Although it may sound too good to be true, scientists now claim they can cure blindness in those who've suffered a traumatic brain injury. This surgery, officially called a vitrectomy, was able to bring many patients' vision from total darkness to 20/20 within a few months.
A vitrectomy works by removing and replacing the vitreous humor found between the eye's retina and lens. Surgeons then replace this jellylike tissue with a saline solution.
Professors from the Washington University School of Medicine, Wayne State University, and the L.V. Prasad Eye Institute conducted this study. Researchers on this study looked exclusively at patients who suffered a brain injury due to a car accident. These brain injuries resulted in hemorrhaging in the patients' eyes. Vision studies done before their surgeries showed that most of these patients couldn't even make out a person's hand right in front of their eyes.
The doctors then split these patients into two groups. The first group had to have a vitrectomy at least within three months of their initial accident, and the second group had to have surgery after a longer period of time.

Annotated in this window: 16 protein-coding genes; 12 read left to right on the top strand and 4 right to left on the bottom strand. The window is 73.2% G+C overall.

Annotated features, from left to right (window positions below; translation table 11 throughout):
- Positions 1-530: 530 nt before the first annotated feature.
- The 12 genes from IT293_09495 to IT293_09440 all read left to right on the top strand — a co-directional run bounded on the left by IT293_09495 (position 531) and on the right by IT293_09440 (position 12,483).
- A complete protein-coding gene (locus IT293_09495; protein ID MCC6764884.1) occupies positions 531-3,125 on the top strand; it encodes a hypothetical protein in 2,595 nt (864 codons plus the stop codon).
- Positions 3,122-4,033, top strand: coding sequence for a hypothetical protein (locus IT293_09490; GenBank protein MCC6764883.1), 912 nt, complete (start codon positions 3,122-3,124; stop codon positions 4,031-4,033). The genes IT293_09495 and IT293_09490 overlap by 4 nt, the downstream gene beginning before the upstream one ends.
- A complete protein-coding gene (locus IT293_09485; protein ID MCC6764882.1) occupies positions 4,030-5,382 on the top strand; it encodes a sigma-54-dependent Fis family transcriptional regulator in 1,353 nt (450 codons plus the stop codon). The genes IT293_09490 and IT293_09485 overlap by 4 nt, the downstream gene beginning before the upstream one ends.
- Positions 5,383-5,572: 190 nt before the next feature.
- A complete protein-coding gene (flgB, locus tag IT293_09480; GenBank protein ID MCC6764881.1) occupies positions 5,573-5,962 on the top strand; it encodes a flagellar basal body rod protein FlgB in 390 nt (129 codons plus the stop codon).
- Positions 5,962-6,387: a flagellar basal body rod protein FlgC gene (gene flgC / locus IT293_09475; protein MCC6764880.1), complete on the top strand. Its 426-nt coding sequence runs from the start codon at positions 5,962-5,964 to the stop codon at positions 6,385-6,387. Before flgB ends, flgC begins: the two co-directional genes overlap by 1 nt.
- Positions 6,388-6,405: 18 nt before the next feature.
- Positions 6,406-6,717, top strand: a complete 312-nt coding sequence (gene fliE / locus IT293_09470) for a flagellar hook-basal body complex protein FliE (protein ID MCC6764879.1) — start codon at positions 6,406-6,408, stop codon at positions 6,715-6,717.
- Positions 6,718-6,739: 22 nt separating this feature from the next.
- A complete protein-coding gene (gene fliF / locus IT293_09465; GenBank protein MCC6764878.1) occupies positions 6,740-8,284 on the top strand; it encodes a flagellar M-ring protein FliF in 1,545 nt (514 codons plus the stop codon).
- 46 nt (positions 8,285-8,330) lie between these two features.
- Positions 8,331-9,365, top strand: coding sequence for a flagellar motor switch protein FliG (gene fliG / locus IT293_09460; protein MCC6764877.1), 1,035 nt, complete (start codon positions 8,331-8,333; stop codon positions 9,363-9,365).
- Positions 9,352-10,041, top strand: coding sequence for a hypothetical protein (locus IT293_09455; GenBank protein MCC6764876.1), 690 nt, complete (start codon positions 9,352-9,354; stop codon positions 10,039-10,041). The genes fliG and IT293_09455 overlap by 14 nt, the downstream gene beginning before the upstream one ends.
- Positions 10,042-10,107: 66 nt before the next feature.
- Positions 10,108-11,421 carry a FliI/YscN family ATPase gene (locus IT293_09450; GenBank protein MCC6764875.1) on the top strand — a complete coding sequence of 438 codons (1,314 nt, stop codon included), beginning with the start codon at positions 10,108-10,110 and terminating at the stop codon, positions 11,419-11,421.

The amazing finding from this procedure was that a patient didn't need to get the surgery done right away to achieve amazing results. Some patients went in for the vitrectomy many months after their accident, yet they all experienced the same results. Both groups were able to achieve 20/20 vision within a few months.
Researchers said this study shows that vision can be completely restored in patients experiencing eye hemorrhaging at any time. They noted that vision was completely restored even after performing the surgery months after the initial brain injury.
All of the patients these researchers looked at had developed Terson Syndrome. Terson Syndrome refers to a vitreous hemorrhage occurring after a subarachnoid hemorrhage. In total, there were 20 patients participating in this study. Most people who develop Terson Syndrome lose sight in both eyes.
Doctors note that people who suffer brain aneurysms due to car accidents often experience bleeding in the back of the eyes. This condition needs immediate medical attention because it could often lead to a patient's death. Experts say people with brain bleeds have a mortality risk of around 10 percent. If there is any hemorrhaging in the brain and/or eye after an accident, the mortality rate skyrockets to around 40 percent.
The professors on this project are hopeful their research will help people who have lost their vision due to a traumatic brain injury. Since doctors can't work on a patient's eyes until their brain condition has stabilized, it's very important for medical professionals to know how long they can wait to perform a successful vitrectomy.